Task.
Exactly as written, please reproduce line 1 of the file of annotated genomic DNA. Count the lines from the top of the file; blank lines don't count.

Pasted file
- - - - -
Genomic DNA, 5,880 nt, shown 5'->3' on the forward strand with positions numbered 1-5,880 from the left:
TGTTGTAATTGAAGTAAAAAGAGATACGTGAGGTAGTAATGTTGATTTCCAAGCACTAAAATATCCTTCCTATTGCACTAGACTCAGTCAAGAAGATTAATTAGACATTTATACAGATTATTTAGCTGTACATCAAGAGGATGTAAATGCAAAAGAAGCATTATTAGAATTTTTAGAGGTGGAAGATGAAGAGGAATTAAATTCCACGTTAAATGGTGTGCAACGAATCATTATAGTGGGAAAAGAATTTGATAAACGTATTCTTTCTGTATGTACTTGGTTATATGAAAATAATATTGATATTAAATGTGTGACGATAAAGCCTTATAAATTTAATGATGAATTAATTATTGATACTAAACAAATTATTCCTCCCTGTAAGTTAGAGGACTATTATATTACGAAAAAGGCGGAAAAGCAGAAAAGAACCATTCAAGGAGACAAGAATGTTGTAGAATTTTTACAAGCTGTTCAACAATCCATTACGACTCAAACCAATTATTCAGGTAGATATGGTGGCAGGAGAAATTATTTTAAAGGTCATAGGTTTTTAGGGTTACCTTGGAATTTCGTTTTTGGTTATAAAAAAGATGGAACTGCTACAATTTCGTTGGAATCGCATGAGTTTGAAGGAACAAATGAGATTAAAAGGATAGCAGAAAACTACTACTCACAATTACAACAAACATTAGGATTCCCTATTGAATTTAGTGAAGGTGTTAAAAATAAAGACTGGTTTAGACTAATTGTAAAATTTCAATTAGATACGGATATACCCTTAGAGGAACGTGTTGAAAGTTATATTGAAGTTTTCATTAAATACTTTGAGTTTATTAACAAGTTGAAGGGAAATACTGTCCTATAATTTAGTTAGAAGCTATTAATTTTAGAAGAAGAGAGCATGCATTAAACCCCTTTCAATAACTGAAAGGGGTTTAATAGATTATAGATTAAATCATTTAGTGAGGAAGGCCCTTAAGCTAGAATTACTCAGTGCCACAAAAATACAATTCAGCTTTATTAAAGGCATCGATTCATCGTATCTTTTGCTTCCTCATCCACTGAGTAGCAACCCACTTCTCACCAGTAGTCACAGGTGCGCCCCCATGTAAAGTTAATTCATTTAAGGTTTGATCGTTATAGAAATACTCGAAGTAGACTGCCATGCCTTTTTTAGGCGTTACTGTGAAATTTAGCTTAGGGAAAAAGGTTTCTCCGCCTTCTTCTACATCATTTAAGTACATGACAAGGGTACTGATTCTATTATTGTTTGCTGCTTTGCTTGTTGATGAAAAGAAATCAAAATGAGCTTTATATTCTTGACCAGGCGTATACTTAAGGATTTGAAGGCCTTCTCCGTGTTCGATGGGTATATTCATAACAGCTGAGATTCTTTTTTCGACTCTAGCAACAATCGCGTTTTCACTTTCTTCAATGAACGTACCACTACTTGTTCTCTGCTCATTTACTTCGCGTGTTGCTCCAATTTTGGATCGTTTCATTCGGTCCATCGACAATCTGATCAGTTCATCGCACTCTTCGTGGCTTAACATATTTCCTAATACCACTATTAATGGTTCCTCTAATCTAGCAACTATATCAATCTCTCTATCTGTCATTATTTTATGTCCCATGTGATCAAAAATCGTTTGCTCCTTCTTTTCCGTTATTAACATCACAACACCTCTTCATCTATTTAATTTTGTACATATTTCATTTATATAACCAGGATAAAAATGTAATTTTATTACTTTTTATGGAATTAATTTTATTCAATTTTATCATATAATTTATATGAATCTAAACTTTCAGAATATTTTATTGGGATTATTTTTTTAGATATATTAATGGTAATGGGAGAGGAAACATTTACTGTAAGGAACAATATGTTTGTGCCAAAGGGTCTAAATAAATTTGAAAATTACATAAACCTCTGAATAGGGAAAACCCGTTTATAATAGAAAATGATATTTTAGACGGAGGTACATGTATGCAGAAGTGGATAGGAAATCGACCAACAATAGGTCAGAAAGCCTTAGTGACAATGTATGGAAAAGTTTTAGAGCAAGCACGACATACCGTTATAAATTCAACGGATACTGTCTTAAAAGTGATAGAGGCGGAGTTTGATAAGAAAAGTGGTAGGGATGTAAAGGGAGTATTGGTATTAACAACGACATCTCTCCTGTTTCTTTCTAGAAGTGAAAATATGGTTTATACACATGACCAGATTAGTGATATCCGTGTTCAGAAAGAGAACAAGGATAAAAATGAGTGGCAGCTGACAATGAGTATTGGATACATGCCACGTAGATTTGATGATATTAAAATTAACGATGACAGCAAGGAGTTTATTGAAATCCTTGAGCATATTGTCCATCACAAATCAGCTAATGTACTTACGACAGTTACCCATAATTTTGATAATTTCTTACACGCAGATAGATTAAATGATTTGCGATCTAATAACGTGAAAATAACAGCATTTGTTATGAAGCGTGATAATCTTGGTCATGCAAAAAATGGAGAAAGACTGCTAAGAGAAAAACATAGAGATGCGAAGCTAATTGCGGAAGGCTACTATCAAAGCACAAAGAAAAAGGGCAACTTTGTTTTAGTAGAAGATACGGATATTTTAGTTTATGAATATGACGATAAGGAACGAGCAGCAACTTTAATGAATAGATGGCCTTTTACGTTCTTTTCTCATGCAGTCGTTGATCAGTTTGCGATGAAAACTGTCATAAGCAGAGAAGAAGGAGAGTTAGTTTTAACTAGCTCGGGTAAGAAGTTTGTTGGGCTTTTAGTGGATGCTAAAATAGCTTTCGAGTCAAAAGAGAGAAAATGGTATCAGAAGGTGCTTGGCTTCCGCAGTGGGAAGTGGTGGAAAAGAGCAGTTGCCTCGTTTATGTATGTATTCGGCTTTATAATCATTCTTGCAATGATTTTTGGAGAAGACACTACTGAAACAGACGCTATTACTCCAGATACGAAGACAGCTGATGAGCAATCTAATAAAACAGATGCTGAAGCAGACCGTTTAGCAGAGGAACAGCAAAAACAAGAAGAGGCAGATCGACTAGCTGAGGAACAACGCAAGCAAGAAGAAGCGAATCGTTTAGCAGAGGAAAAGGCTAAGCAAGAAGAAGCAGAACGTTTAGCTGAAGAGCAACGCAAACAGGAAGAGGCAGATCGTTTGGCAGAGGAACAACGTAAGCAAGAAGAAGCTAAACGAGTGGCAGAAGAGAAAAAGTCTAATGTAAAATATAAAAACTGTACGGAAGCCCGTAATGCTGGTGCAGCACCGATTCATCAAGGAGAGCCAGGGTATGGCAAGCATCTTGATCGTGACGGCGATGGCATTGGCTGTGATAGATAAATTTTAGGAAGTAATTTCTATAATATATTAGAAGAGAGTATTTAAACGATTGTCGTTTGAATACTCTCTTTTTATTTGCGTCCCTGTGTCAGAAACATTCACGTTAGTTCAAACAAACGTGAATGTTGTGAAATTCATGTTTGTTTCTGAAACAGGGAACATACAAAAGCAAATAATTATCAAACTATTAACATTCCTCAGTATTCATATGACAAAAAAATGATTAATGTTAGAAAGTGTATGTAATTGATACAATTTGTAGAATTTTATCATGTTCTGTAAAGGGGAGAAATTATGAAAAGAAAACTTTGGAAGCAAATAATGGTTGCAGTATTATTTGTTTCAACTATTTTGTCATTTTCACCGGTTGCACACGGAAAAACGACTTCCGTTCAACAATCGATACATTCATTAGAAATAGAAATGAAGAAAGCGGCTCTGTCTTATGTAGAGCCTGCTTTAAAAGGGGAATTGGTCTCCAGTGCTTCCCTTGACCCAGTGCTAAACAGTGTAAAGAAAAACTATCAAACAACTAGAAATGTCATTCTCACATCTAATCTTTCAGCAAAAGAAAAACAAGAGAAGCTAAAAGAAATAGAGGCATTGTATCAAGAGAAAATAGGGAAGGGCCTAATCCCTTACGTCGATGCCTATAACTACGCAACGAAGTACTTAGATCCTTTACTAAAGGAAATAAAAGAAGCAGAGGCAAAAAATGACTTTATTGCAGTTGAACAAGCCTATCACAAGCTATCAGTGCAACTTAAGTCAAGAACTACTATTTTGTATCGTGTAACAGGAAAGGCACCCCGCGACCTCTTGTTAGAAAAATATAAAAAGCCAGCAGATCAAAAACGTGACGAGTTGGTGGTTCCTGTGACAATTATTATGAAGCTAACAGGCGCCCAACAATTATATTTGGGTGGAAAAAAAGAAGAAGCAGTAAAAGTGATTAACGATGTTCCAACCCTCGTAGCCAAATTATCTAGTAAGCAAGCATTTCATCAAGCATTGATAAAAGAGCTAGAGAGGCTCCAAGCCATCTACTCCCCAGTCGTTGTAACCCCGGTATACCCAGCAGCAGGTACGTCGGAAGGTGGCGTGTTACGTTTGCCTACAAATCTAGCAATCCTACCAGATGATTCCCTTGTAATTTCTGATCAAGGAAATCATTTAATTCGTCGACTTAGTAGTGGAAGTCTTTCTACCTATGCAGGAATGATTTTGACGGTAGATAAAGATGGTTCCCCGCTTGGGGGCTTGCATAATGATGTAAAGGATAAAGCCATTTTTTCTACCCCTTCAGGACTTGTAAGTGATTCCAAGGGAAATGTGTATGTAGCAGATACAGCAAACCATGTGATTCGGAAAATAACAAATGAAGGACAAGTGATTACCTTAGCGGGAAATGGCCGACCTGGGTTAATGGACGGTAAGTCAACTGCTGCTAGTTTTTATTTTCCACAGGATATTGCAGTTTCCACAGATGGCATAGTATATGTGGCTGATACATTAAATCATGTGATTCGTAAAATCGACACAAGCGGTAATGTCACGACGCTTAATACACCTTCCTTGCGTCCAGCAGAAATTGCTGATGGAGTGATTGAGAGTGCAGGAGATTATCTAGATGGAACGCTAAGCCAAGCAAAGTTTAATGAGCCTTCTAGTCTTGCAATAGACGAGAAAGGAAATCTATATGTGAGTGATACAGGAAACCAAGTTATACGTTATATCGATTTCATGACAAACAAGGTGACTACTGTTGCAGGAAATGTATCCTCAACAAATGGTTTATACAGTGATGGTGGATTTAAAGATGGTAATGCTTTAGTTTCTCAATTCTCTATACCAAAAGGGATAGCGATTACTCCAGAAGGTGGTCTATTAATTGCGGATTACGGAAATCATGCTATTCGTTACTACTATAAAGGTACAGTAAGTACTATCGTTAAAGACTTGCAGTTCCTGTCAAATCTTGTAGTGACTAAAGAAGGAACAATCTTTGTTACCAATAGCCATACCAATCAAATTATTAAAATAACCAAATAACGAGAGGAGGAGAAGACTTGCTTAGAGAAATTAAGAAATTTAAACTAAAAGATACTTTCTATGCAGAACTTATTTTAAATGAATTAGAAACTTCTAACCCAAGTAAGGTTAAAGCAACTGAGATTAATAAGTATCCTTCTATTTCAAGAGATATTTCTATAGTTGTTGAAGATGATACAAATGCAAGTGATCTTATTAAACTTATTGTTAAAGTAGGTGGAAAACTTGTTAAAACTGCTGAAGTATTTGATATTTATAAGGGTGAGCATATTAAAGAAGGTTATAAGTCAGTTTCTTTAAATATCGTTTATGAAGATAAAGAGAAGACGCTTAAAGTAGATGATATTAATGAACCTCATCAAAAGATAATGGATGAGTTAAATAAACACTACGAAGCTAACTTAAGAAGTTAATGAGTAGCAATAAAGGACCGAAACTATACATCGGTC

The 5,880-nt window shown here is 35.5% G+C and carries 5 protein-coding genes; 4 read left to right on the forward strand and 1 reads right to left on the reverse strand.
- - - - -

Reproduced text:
Genomic DNA, 5,880 nt, shown 5'->3' on the forward strand with positions numbered 1-5,880 from the left: